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For this revision I took everything that you said into consideration.

I changed the work cited entries, put

them into alphabetical order and added one more. I know the last entry didnt have enough information
but I still couldnt find any more information so I had to leave that one as is. As for the supporting
information on the studies, I went back to the National Sleep Foundation cite and it didnt list or cite the
studies they were talking about so I couldnt say about the specific studies in my paper.
Bailee Buckner
Professor McCampbell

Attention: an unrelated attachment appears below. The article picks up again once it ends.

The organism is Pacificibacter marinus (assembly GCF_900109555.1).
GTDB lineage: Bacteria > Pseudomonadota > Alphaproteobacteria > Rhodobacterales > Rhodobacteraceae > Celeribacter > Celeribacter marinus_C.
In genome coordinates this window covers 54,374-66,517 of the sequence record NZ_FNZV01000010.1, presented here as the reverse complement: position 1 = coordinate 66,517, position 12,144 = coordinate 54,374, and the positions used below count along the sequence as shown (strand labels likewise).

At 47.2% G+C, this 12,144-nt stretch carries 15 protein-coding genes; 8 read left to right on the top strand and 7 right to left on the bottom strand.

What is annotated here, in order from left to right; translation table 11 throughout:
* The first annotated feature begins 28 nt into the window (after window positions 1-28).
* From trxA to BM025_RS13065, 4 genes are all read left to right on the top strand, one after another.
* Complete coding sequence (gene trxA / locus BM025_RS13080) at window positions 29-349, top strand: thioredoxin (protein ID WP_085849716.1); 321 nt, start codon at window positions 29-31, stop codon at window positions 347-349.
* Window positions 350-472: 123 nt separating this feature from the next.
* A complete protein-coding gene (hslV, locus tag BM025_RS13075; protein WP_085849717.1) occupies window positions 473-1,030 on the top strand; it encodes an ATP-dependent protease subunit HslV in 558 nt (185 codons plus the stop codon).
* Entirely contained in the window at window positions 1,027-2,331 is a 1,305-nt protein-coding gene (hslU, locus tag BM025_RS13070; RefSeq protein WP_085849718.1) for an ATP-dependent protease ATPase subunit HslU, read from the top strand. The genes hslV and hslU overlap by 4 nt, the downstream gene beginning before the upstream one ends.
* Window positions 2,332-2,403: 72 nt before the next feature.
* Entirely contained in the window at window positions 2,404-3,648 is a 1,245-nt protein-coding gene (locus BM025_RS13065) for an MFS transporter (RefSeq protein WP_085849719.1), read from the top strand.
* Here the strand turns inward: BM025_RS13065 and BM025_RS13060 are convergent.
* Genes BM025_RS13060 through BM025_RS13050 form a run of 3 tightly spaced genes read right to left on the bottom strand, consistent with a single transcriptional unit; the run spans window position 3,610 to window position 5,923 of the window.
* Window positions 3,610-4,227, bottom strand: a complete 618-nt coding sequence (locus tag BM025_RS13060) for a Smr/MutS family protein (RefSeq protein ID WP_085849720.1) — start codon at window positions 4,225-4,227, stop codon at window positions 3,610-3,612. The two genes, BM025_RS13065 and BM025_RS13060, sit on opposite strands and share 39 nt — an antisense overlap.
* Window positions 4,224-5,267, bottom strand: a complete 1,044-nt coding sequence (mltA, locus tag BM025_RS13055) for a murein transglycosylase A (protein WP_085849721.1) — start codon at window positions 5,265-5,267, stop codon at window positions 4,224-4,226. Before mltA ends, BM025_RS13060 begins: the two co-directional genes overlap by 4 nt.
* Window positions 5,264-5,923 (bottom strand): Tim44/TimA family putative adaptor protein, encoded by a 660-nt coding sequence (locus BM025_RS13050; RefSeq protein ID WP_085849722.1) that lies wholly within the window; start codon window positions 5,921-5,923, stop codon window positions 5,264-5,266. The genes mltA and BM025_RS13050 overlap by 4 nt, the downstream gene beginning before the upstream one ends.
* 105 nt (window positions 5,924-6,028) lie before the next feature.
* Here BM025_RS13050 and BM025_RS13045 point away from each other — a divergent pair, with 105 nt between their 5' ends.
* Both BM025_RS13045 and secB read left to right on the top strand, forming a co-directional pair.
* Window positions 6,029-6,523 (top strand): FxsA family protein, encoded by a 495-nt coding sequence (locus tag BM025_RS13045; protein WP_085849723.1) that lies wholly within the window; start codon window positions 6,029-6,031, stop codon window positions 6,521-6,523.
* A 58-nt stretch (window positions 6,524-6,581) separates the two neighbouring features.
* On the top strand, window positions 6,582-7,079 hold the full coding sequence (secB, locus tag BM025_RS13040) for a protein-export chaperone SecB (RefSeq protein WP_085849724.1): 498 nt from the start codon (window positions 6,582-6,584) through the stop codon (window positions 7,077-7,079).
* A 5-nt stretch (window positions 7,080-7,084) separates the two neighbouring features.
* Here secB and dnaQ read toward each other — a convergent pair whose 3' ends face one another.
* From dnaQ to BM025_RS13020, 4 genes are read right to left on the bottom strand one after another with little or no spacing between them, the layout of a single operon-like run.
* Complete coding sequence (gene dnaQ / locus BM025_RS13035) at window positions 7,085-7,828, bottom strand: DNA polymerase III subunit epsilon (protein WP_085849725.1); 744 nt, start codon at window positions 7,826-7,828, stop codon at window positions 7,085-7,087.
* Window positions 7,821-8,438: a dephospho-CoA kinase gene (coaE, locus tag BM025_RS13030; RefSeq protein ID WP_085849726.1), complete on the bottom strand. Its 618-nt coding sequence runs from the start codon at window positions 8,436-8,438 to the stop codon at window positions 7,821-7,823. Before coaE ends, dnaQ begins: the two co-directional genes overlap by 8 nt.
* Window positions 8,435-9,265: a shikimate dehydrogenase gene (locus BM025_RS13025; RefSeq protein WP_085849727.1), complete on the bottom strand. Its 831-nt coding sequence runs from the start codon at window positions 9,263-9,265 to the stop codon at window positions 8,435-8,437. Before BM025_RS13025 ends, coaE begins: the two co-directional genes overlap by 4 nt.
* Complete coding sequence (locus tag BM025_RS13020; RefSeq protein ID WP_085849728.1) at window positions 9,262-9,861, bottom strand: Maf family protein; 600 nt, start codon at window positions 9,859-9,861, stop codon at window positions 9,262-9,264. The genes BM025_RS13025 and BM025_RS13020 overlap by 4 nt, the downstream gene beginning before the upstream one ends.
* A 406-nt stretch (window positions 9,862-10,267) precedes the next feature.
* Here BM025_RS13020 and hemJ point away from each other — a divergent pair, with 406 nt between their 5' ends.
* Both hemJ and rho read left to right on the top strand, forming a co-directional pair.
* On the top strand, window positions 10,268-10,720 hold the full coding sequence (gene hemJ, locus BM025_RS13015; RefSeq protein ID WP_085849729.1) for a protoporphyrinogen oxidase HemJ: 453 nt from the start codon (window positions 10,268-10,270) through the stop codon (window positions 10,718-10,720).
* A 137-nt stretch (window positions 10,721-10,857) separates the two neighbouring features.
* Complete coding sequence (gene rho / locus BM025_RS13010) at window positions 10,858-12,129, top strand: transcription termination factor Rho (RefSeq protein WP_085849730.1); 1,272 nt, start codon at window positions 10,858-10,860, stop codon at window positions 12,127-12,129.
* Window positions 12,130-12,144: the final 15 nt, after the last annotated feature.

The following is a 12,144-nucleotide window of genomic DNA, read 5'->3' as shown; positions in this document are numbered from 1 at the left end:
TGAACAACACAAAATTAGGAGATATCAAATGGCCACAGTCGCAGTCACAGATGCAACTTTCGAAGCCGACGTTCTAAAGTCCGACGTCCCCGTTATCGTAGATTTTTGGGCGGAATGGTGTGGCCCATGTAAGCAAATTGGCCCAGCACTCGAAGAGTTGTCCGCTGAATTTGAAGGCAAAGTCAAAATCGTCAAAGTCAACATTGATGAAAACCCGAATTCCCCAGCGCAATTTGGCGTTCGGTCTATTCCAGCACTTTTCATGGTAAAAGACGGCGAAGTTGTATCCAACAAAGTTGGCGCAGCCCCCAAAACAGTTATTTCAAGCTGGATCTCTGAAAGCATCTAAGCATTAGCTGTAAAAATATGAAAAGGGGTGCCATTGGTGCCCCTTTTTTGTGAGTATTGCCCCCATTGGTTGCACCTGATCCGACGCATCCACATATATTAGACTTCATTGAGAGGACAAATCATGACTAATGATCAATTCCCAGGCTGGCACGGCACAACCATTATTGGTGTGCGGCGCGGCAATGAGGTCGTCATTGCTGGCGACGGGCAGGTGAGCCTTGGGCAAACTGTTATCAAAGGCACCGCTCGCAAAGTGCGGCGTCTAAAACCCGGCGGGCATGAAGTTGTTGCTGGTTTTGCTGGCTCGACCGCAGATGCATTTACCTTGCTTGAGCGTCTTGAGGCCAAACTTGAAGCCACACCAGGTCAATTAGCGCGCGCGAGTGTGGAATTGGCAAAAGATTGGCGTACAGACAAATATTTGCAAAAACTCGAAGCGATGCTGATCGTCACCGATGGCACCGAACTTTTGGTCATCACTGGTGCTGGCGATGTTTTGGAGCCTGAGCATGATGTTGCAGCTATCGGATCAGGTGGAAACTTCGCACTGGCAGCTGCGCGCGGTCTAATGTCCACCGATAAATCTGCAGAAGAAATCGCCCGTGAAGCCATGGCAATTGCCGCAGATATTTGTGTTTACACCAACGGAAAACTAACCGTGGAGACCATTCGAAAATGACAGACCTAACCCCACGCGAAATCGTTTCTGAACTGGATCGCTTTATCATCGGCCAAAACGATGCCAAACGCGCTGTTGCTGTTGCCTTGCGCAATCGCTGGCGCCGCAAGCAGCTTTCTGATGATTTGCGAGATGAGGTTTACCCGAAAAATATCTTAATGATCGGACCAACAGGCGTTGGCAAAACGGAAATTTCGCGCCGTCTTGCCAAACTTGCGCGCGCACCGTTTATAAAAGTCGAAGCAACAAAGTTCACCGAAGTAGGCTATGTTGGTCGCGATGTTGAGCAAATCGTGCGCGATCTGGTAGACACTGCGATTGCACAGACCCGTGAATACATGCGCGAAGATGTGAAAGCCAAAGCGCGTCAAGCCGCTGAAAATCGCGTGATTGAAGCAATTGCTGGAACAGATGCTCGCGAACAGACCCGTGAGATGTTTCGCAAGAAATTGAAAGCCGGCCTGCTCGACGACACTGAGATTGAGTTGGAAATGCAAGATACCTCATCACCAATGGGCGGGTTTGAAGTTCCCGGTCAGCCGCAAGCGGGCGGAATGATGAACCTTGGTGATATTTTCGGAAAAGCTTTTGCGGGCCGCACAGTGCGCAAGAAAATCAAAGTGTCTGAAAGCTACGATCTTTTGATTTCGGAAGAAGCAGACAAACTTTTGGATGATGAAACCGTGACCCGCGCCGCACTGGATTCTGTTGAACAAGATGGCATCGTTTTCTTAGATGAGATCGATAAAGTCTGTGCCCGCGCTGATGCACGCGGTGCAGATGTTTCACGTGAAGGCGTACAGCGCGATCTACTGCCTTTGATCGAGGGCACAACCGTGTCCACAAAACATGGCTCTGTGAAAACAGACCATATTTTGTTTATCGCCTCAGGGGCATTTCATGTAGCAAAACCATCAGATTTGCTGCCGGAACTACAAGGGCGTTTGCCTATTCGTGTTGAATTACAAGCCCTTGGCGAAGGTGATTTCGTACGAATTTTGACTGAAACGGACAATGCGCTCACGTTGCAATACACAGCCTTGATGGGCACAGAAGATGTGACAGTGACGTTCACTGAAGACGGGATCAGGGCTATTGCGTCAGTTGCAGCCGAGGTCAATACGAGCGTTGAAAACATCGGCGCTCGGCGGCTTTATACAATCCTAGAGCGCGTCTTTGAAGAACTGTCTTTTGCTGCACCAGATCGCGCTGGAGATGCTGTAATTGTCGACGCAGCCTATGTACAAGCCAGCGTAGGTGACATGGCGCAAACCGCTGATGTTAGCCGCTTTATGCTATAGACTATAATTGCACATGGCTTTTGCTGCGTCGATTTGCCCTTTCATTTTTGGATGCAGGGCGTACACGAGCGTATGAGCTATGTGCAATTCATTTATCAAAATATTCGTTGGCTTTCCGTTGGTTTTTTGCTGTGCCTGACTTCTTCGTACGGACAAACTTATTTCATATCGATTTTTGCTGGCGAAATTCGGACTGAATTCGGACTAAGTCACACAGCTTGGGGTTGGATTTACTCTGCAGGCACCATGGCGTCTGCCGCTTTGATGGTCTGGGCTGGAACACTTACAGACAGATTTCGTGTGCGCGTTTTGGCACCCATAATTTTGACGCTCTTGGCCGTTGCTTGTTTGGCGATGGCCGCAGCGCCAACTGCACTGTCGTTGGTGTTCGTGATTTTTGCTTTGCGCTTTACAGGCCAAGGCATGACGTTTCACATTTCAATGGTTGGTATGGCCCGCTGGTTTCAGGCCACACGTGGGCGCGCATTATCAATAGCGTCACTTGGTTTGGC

English 101
December 3, 2015

Let the Teens Sleep

Teenagers get a bad rap for being cranky, stubborn and irritable. Imagine a world where
the already cranky and stubborn teenagers were sleep deprived. Well dont think too hard; just
walk into a local high school and take a good look. Sleep is an extremely important component
in a teenagers life so why would something as important as school interrupt that? The average
public high school starts at 7:59 am which is way before a teenagers brain begins to work
properly. We all know that were supposed to get eight or more hours of sleep a night. The
National Sleep Foundation, a nonprofit organization that provides free education about
sleep to anyone who needs it, says Biological sleep patterns shift toward later times for both
sleeping and waking during adolescence -- meaning it is natural to not be able to fall asleep
before 11:00 pm (Teens Sleep Later). If teens arent biologically supposed to fall